The management of patients with PLG requires the resolution of three key questions:

• Which patients with PLG should undergo resection?

• If a resection is planned, what is the optimal surgical approach?

• How often should lesions be monitored if surgical resection is deemed unnecessary?

In a recent review of the literature, Boulton and Adams suggested that all patients with gallbladder polyps who are symptomatic, have lesions greater than 10 mm in diameter or have complicating factors that increase the risk of malignancy (age over 50 years or concurrent gallstones) should undergo resection. According to Boulton and Adams, all others should be followed-up cautiously every three to six months with repeat abdominal ultrasounds. Generally, this seems to the consensus of several recent studies. These suggestions are based on the finding that most benign polyps are less than 10 mm in diameter, whereas malignant polyps usually exceed this diameter. Others recommend cholecystectomy for all patients with gallbladder polyps, independent of size or symptoms, while some suggest resection of small lesions (less than 10 mm in diameter) if the lesions are single, sessile, rapidly growing or associated with wall thickening, or if the patient is symptomatic or over the age of 60 years. This is your great chance – buy asthma inhalers to take full advantage of best quality drugs.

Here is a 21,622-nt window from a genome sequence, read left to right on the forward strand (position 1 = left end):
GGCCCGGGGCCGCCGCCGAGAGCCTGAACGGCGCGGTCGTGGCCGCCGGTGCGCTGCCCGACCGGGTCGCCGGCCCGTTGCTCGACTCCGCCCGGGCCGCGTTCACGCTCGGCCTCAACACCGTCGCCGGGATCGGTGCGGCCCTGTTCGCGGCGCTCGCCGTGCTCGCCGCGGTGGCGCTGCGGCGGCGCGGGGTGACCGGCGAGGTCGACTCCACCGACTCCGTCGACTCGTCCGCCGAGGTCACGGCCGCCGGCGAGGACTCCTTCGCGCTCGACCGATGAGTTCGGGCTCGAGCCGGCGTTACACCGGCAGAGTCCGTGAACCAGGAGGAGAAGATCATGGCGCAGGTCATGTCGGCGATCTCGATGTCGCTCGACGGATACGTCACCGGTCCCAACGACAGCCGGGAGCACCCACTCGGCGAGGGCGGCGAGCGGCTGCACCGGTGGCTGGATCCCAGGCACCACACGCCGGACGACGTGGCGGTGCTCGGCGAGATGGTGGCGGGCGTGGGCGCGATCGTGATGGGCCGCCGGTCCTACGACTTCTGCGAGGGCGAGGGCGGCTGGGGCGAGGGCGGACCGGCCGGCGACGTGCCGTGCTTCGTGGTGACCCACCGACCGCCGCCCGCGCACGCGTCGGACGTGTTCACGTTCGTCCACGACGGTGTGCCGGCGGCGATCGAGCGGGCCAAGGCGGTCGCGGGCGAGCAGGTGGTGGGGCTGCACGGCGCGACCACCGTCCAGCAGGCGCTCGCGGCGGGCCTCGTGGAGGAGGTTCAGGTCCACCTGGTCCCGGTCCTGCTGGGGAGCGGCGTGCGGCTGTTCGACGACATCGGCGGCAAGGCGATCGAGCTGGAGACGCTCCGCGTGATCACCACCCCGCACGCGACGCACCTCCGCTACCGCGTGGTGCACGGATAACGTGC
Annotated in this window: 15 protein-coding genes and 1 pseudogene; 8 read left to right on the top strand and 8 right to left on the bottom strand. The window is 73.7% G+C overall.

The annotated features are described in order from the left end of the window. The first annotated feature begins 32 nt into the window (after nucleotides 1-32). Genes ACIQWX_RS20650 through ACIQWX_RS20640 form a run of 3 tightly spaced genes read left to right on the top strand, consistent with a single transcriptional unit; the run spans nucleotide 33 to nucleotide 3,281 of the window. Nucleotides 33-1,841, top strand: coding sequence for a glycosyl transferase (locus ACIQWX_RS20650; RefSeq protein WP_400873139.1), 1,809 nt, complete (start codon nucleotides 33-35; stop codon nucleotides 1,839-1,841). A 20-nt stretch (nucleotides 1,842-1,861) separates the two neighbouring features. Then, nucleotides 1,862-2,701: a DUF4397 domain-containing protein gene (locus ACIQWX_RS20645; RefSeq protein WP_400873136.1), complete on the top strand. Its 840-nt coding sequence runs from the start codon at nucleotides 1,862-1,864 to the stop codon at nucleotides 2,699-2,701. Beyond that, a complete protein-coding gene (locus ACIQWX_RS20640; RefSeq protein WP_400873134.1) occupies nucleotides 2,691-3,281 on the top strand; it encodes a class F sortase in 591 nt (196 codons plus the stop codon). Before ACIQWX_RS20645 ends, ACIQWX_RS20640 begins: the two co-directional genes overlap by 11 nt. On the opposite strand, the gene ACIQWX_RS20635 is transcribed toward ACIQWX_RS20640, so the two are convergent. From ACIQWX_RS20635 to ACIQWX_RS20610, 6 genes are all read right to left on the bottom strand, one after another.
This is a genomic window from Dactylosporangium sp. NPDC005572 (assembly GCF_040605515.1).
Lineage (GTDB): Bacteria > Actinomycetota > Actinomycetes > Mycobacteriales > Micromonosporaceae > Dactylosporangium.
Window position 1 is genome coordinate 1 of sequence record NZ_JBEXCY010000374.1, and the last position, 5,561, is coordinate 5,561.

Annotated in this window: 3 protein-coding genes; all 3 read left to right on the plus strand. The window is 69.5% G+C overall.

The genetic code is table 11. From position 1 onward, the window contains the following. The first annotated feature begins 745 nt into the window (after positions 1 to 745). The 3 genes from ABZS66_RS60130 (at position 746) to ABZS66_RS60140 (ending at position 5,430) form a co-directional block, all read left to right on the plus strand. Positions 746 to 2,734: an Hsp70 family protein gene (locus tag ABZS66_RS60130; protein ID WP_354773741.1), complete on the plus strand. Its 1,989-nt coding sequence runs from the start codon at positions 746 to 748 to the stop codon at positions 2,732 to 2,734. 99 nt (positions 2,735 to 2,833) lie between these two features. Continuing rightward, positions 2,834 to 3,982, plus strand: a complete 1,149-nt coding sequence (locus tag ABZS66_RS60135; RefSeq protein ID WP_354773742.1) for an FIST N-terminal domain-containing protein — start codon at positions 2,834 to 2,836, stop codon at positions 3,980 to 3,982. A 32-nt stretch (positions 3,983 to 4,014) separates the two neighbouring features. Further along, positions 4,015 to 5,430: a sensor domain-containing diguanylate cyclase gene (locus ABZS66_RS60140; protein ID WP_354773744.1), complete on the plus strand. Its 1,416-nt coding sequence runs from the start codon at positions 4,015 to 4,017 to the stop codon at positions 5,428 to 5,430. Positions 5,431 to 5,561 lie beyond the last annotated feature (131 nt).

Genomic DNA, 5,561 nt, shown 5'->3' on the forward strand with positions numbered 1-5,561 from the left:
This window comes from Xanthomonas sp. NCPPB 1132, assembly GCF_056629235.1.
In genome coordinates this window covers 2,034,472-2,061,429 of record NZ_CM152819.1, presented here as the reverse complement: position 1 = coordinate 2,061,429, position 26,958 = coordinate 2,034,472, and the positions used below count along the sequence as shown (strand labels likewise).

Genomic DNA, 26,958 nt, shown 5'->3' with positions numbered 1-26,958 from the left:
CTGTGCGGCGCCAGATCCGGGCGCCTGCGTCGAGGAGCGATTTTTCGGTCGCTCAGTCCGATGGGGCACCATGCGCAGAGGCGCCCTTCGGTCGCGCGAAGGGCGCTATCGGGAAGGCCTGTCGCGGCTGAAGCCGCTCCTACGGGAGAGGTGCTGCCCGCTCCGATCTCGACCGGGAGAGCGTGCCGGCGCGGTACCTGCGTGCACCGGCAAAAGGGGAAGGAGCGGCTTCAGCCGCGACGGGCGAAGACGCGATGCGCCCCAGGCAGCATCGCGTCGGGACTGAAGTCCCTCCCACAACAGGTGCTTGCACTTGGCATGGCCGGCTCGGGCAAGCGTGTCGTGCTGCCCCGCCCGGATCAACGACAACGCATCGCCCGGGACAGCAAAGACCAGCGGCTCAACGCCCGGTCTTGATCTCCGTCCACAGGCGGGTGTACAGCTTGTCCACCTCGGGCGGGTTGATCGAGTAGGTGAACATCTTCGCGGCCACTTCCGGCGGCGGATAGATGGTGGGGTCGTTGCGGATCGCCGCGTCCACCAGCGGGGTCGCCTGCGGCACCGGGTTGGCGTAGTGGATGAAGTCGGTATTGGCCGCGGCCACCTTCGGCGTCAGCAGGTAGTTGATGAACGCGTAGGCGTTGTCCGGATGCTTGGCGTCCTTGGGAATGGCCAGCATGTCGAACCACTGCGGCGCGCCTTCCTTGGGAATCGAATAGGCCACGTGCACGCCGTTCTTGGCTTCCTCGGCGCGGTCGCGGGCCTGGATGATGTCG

This entry was posted in Gallbladder and tagged allbladder neoplasms, Gallbladder, Gallbladder polyps, Gallstones, Surgery, Ultrasonography.